I am now pondering how I shall place it in the hierarchy of the five Austen novels I have read. Pride and Prejudice is first, followed by Emma. Mansfield Park is last in my book, though unlike some I didn't hate it, I just didn't love it either. I need to refresh my memory of Sense and Sensibility to determine whether I would rank Northanger Abbey above or below it, but from what I can remember now they're neck and neck for third place.

Saturday, August 14, 2010

The Hunger Games

by Suzanne Collins
New York : Scholastic Press, 2008.

In a future North America, twelve Districts now exist, each providing two "tributes" - a boy and a girl - for the annual Hunger Games. The Capitol reminds each District of its power and the futility of uprising by requiring the twenty-four tributes to kill each other on national television. District 12, which provides coal and is the poorest of the districts, has only one living winner and is not expected to do well. Then, Katniss Everdeen volunteers herself in place of her younger sister.

Intense. That's the word left in my mind after finishing this story, narrated by Katniss herself. The author uses Katniss's narrative to convey details of the world in a very natural way - reflecting on memories or history lessons - making it flow with the story without overwhelming the reader. Given the premise, I was a little afraid of a bloodbath, but since this is young adult literature I was, thankfully, spared most of the gory details. Katniss is the type of heroine you're behind all the way. She is not perfect, but she struggles with what she must do and knowing what is right. I'm waiting with bated breath for the next book to come back to the library.

Thursday, August 12, 2010

Tongues of Serpents

by Naomi Novik
New York : Ballantine Books, 2010.

If you haven't read the first five books in the Temeraire series, this is a **spoiler warning** for those titles.

Temeraire and Laurence have been convicted of treason and transported to New South Wales, Australia. Arriving, they find that the political situation at the penal colony is in disarray - the troops staged a coup and overthrew the governor, who wants to be in power. Both sides want Laurence's backing, and he's not sure how best to navigate through the political turmoil without giving up his own high standards. Temeraire also has dragon eggs brought along to attempt the creation of a colony, and he only hopes that one won't open for the wrong sort of person.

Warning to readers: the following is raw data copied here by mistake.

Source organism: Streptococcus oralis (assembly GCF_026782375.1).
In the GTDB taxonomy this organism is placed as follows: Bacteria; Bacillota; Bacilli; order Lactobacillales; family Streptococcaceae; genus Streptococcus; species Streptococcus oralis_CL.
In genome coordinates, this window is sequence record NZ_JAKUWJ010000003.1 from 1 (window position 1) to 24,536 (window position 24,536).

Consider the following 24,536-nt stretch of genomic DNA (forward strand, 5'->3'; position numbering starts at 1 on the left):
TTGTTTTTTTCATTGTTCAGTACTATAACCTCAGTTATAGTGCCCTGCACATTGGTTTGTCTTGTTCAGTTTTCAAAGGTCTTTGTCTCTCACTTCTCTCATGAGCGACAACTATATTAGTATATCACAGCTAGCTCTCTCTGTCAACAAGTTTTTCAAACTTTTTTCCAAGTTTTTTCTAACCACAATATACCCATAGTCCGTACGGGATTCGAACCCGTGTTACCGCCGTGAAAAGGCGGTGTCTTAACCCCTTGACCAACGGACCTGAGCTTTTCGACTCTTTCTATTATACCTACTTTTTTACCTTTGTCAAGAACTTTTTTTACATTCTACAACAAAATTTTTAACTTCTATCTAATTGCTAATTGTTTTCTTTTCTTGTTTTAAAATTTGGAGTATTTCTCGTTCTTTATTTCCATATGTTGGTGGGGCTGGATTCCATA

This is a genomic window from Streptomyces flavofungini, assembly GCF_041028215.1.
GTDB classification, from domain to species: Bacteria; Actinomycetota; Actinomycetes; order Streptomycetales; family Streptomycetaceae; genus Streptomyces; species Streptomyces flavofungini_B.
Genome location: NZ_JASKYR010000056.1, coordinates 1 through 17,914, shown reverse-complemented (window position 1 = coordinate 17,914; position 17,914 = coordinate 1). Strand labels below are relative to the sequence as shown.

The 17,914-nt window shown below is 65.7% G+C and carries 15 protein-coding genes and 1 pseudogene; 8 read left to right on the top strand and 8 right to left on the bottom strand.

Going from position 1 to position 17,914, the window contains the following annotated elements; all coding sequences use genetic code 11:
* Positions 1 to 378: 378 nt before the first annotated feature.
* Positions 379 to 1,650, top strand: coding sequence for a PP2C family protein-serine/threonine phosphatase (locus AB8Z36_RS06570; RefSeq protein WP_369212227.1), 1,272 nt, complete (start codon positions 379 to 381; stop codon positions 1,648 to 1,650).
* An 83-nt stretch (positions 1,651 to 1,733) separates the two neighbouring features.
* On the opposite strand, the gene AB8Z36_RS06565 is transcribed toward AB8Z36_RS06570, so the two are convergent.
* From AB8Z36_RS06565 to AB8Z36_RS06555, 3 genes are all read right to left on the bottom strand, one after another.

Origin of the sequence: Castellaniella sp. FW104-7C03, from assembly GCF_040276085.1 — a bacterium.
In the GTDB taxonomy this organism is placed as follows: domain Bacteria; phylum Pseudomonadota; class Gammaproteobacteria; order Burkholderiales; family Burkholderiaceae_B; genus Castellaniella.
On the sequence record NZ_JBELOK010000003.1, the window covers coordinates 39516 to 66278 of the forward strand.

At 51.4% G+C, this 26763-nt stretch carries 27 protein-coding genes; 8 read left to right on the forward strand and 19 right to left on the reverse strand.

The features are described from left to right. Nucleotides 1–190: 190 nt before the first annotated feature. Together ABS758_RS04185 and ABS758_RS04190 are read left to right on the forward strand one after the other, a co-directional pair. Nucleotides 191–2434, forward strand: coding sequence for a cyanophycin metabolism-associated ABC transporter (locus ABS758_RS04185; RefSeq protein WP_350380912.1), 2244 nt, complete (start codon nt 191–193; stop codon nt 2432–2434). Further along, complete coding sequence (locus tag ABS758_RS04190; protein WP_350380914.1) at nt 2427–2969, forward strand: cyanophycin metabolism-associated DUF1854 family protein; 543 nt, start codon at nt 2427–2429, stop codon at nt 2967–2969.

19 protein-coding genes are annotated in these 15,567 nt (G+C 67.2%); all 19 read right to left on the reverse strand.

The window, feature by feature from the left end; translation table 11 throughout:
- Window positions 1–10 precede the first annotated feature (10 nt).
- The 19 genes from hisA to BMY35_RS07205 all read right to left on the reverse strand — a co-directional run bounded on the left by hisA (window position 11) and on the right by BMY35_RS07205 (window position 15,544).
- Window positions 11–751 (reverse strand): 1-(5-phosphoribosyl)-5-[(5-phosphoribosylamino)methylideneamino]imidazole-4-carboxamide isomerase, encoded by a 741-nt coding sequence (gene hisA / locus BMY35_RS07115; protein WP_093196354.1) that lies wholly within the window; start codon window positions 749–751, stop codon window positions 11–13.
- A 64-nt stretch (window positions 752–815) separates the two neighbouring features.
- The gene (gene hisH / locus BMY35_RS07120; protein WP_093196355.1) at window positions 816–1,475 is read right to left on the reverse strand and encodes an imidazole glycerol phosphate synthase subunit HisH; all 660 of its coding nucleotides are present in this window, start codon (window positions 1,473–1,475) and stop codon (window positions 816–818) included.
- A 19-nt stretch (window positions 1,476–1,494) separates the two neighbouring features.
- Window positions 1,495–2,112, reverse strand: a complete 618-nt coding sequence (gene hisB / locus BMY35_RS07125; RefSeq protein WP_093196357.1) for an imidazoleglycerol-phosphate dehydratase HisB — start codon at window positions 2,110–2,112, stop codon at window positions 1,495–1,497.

I have been looking forward to Temeraire and Laurence's continued adventures ever since I finished Victory of Eagles a couple of summers ago. To be entirely fair, my expectations for this story were extremely high, so when I say that the story did not live up to them, this is not as harsh a judgment as it might otherwise have been. I like the relationship between Temeraire and Laurence as it has developed, and I love Iskierka and her banter with Granby or Temeraire. These are characters I love to spend time with, even when I was less than enthralled with the plot. I wished there were more interactions between the dragons, because that was my favorite part. Even the weakest in this series is a worthwhile read, and I'm already looking forward to the next.

Tuesday, August 10, 2010

The Real Romeo and Juliet

by Anne Fortier
New York: Ballantine Books, 2010.

*This book was received through LibraryThing Early Reviewers. As per the rules, I receive a free book in return for a review, and whether it's positive or negative has no affect on my receiving books in the future.*

When Julie Jacobs' aunt dies, she received a letter that reveals her name is truly Giulietta Tolomei, a descendant of the real-life families that inspired Romeo and Juliet: the Tolomeis and the Salembenis. Her mother, Diane, had left behind a box with more information for her to find. Leaving her twin sister behind, Julie - or Giulietta - travels to Siena, Italy to follow the clues her mother left behind. She also meets members of the Salembeni, Eva Maria and her godson, Alessandro. As she becomes more and more wrapped up in the story of the previous Giulietta Tolomei and her love, Romeo Marescotti, Julie doesn't know whom to trust or who is telling her the truth.

I was most interested in the historical, literary angle of the book, and the sections set in 1340 worked best for me. The rest was in Julie's voice, and I didn't really connect with her as a narrator, especially in her description of her twin sister, Janice, and their relationship. Fortier's decision to narrate the story in first person also took away some of the tension, since it is very unlikely that the narrator will die. Though a fairly well-paced plot, I never really felt invested in the characters nor did I fully buy the modern-day romance. The narration is sprinkled with similes, some of which were fresh but many of which were unnecessary and only served to make the story feel even more over the top than it already was. A quick and fun summer story.